Before the elections, Governor Andrew Cuomo in New York offered legislation to defer high-stakes for teachers based on the new Common Core tests. However, he never pushed his own legislation, and it was never passed. Now, he says that he wants a new system because he is disappointed that so few teachers were found to be “ineffective.” Some of Cuomo’s campaign supporters–like the hedge-fund managers’ “Democrats for Education Reform”– want to see teacher evaluation toughened and more teachers fired. Cuomo also appears to believe that if students don’t get high and higher test scores, their teachers are to blame and must be held “accountable.” Most research on teacher evaluation shows that the largest impact on test scores is students’ home life–poverty, nutrition, health, and other factors that affect their motivation and opportunity to learn.

 

He focused on the relatively few teachers who earned the lowest ratings in the 2013-14 school year, calling out New York City in particular, where 7 percent earned a “developing” rating and 1.2 percent earned an “ineffective” rating. (Just 2.4 percent of teachers in the rest of the state earned one of those low ratings.)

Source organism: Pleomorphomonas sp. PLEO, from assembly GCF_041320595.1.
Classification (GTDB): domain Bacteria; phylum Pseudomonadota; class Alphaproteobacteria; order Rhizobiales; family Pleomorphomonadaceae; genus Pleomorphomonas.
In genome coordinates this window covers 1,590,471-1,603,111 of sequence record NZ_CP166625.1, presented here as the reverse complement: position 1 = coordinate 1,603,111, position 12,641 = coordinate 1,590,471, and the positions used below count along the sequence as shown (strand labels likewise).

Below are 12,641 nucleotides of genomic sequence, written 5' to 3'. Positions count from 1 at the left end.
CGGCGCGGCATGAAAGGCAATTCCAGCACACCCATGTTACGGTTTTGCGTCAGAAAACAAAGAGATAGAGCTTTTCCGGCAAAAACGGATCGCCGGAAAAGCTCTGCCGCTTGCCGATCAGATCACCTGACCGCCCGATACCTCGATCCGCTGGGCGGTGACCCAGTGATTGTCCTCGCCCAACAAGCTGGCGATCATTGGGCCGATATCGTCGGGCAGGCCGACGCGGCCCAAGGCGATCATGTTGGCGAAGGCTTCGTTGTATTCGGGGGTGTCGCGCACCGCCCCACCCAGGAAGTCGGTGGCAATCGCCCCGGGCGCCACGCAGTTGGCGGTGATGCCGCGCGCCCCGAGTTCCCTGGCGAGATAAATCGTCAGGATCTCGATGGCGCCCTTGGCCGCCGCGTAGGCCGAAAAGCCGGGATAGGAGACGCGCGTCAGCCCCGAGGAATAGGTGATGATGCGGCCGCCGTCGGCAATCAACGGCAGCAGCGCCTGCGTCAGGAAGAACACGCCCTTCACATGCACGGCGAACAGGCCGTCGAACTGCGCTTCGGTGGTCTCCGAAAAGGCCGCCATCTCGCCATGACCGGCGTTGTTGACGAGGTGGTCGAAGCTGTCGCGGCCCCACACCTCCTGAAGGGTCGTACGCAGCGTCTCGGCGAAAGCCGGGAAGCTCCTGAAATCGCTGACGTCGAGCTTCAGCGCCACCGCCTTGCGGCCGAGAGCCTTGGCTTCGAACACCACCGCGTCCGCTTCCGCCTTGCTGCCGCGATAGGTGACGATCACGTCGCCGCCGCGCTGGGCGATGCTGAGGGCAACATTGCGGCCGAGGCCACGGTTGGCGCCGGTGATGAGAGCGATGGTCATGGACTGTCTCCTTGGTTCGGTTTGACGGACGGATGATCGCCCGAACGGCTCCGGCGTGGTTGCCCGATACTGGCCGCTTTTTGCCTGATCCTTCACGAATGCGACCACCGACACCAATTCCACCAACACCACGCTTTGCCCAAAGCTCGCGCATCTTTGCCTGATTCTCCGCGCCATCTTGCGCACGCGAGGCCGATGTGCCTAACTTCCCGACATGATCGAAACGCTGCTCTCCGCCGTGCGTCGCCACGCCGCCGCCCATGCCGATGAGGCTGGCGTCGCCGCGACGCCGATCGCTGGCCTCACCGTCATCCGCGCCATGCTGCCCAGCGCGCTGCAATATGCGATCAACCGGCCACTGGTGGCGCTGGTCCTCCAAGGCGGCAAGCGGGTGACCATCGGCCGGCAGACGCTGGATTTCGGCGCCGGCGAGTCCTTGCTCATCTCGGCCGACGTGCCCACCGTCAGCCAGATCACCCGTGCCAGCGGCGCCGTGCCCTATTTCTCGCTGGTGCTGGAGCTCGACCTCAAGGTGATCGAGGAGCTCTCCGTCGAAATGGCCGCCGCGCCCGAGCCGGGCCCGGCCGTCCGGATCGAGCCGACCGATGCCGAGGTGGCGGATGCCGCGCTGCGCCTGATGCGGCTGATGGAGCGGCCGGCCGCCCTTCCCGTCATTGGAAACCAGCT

“It is incredible to believe that is an accurate reflection of the state of education in New York,” Cuomo said. “I think everybody knows it doesn’t reflect reality,” he added.
Cuomo did not say what he would consider a more realistic distribution of the four ratings, though he said his vision is to “reward the high performers and give the low performers the help they need.” His comments were the latest indication that he will mount an aggressive charge to change the teacher evaluation law for a fourth consecutive year, this time to make it more difficult for districts to ensure teachers earn top ratings.
The state only determines 20 percent of a teacher’s final rating, leading to a patchwork of plans across the state’s roughly 700 school districts. Cuomo said the current law gave a “disproportionate amount of power” to teachers unions, whose approval is required on all district plans.